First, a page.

In every big offensive play, it seemed that Amendola was the Ram with the ball in his hands.
Amendola made a big third-down catch in overtime to keep the offense moving into 49ers territory.
On the fourth quarter touchdown drive, Amendola made several catches, most of them converting first downs.
Amendola handled the punt return duties, served as a decoy on a play action pass from punter Johnny Hekker, and even left in the middle of the game after suffering leg cramps.
This was all after coming back a couple weeks ahead of schedule from a separated SC joint.
I was again not particularly impressed with Laurinaitis in this game. He was just very quiet.
The announcers rarely, if ever, announced his name during the game.
Laurinaitis finished with seven tackles (six solo), but that was about it. He never got his hands on the ball. He never was involved with a potential turnover or scrum.
I don't know if it's the way the game plan is being written, but it seems that Laurinaitis is a wallflower, managing the actions of others.
I can't necessarily quibble with the results, especially today, but it seems that Number 55 would be better used in a more aggressive tempo.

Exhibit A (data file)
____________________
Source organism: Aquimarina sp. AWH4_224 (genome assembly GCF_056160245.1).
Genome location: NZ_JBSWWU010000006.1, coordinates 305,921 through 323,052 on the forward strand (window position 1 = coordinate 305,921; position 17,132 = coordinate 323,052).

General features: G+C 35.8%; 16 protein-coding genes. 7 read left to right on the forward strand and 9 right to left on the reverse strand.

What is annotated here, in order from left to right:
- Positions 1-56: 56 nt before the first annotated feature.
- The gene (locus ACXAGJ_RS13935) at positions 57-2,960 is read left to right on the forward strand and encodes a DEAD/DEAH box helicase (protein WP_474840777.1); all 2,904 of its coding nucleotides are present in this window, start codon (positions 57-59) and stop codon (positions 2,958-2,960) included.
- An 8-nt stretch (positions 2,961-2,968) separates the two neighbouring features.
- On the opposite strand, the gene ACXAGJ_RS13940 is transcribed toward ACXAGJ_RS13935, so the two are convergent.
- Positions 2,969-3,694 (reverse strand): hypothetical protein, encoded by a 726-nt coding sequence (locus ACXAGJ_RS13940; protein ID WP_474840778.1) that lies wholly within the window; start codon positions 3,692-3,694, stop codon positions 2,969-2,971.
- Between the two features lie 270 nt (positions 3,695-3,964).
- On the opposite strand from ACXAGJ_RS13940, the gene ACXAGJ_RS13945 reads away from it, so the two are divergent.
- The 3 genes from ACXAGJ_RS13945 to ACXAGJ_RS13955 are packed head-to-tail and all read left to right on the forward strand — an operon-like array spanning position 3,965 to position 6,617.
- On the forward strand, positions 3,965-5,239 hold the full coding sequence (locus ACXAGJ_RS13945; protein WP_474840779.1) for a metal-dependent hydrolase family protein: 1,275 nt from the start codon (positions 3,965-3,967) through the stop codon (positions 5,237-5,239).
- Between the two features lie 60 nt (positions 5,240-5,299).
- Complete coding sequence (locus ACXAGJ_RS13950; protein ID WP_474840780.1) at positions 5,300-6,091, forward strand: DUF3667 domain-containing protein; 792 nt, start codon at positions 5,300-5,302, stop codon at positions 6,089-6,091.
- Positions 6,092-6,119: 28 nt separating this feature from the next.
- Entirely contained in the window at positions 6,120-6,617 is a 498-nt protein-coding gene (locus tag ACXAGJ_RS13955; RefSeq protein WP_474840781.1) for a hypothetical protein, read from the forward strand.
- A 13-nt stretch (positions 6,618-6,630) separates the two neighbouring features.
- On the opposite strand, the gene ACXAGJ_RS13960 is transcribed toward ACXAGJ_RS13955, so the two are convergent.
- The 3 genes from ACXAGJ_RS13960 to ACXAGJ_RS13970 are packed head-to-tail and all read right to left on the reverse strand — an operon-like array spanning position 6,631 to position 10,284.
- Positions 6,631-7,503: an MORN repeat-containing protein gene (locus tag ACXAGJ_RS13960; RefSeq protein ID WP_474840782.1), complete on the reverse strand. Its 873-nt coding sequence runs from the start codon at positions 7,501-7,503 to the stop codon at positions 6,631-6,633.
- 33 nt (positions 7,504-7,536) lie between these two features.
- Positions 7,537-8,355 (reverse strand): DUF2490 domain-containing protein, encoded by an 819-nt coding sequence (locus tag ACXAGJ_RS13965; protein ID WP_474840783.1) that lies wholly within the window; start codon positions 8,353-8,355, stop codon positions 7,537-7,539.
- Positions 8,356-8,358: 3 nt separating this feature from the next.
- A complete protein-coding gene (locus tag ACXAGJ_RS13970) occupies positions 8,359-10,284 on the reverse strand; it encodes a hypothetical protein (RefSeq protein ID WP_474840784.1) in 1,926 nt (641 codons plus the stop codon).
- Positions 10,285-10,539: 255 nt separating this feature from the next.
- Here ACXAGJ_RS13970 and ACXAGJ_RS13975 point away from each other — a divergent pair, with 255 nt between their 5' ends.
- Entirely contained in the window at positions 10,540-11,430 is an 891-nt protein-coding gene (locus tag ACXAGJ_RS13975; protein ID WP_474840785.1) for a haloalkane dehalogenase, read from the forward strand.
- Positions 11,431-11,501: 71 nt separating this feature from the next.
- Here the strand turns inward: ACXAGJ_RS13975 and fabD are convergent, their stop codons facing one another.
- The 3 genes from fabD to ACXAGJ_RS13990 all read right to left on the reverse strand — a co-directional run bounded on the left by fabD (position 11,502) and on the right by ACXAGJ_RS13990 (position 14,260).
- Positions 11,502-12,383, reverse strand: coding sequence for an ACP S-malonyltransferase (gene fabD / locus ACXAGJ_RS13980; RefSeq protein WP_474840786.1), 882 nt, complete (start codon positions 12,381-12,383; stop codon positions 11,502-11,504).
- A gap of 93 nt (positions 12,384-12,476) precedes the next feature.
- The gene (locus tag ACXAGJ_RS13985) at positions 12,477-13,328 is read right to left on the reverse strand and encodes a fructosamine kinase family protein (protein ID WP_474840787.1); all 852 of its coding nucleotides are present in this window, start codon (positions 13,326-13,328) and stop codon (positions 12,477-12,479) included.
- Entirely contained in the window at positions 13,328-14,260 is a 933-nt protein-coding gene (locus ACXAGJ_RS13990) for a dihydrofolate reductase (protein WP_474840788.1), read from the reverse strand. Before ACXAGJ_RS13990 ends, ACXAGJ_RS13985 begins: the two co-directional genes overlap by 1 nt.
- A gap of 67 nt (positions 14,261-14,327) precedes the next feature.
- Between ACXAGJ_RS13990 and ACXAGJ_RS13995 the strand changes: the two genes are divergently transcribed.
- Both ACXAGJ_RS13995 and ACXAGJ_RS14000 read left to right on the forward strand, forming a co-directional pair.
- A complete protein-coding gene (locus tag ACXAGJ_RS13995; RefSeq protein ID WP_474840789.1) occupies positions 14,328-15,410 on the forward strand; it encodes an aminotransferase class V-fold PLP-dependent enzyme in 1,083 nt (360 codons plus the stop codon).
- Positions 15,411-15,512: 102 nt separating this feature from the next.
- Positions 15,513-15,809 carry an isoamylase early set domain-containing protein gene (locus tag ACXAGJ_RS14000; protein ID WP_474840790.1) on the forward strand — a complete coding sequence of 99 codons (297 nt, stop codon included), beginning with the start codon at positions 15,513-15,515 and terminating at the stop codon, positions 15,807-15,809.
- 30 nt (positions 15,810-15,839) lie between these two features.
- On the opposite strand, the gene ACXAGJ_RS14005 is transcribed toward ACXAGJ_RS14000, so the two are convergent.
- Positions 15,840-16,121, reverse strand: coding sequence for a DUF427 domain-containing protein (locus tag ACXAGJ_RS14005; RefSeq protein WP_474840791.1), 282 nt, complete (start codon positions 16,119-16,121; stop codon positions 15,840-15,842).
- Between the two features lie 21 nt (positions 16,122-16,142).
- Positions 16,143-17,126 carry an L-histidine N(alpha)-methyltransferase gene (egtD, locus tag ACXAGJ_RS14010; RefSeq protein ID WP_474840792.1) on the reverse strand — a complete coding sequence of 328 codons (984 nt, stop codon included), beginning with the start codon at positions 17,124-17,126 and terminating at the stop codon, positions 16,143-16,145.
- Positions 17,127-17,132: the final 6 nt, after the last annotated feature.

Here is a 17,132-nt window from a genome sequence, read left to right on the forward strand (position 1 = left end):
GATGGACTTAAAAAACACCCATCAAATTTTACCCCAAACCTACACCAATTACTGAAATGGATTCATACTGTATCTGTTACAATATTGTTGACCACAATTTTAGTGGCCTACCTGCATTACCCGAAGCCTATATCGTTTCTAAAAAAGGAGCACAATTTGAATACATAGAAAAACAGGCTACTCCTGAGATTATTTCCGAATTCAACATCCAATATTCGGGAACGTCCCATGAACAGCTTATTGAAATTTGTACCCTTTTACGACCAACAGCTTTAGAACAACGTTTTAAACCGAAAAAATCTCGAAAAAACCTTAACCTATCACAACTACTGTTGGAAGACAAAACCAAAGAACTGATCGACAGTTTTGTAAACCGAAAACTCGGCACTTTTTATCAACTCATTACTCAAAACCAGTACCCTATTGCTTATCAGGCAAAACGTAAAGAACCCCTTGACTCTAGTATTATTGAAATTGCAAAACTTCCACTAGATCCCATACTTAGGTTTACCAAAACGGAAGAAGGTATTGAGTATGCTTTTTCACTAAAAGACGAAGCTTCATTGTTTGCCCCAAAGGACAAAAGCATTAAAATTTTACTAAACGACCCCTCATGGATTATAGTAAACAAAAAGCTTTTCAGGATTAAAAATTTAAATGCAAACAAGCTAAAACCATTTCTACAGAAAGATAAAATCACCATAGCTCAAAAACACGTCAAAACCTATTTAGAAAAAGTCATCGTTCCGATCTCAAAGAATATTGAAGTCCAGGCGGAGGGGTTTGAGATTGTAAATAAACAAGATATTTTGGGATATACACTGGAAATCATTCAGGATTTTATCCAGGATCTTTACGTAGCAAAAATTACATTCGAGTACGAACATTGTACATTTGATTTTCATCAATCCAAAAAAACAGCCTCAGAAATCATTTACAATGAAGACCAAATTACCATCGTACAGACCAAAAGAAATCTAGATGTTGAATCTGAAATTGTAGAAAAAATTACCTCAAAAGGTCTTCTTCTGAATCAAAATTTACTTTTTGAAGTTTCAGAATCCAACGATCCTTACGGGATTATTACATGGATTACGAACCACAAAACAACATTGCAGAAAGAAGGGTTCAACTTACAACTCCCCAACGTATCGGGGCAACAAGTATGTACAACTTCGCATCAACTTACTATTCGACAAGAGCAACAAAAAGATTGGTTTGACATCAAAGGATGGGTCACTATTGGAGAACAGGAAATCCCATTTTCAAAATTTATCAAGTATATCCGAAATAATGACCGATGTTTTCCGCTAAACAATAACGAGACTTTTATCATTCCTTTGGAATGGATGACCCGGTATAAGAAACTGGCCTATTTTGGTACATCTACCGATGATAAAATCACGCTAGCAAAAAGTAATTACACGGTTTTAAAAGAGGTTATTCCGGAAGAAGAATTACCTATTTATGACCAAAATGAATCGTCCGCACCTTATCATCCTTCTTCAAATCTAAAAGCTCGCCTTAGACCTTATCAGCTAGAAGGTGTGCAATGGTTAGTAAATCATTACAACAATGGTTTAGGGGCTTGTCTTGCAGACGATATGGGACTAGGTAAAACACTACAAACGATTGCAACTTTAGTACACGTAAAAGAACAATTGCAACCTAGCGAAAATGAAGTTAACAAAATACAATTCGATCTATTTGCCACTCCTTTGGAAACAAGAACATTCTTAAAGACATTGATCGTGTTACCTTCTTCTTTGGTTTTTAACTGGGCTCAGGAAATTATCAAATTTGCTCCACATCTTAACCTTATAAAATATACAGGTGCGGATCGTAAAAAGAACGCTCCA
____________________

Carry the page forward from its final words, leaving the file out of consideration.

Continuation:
This is not just some guy you use to cover tight ends and tailbacks. This is one of the premier linebacking talents in the NFL. The Rams need to figure a way to make Laurinaitis a larger part of the defense.
I don't have the space to give detailed props to everyone on the Rams defensive line.
But I want to highlight two of the Rams that impressed me most: Michael Brockers and Robert Quinn.
The Brockers & Quinn partnership worked magically against the vaunted San Francisco offensive line.
Brockers & Quinn did a lot together to stuff the stat sheet. They combined for three sacks, two tackles for loss, four QB hits and nine tackles.
More importantly, B&Q served as the first line of defense against the 49ers running game.
The Frank Gore-Kendall Hunter running combo ran for only 112 yards. That may sound like a lot, but you have to remember that this was a five-quarter game. Over a regular four quarters, the average is less than 90 yards allowed.
The Rams did an outstanding job denying the 49ers' rush attack until Gore's 20-yard scoring run in the fourth quarter.
Chris Long also had a big sack on the 49ers' final drive in overtime that forced a punt.
Outstanding performance by the men up front.
For those who have been away from geometry for a few years, the transitive property says in so many words that if A is greater than B, and B is greater than C, then A must be greater than C.
The 49ers defeated the Green Bay Packers, in Lambeau, earlier this season 30-22. The Packers had their way with the Rams in a 30-20 victory in St. Louis.
The 49ers defeated the Detroit Lions 27-19 one week after the Lions came back to defeat the Rams.
Against those same opponents the Rams won both games by a combined score of 36-16.
Geometry says that the 49ers should have won fairly easily against the Rams.
Geometry be damned, the Rams took it to San Francisco.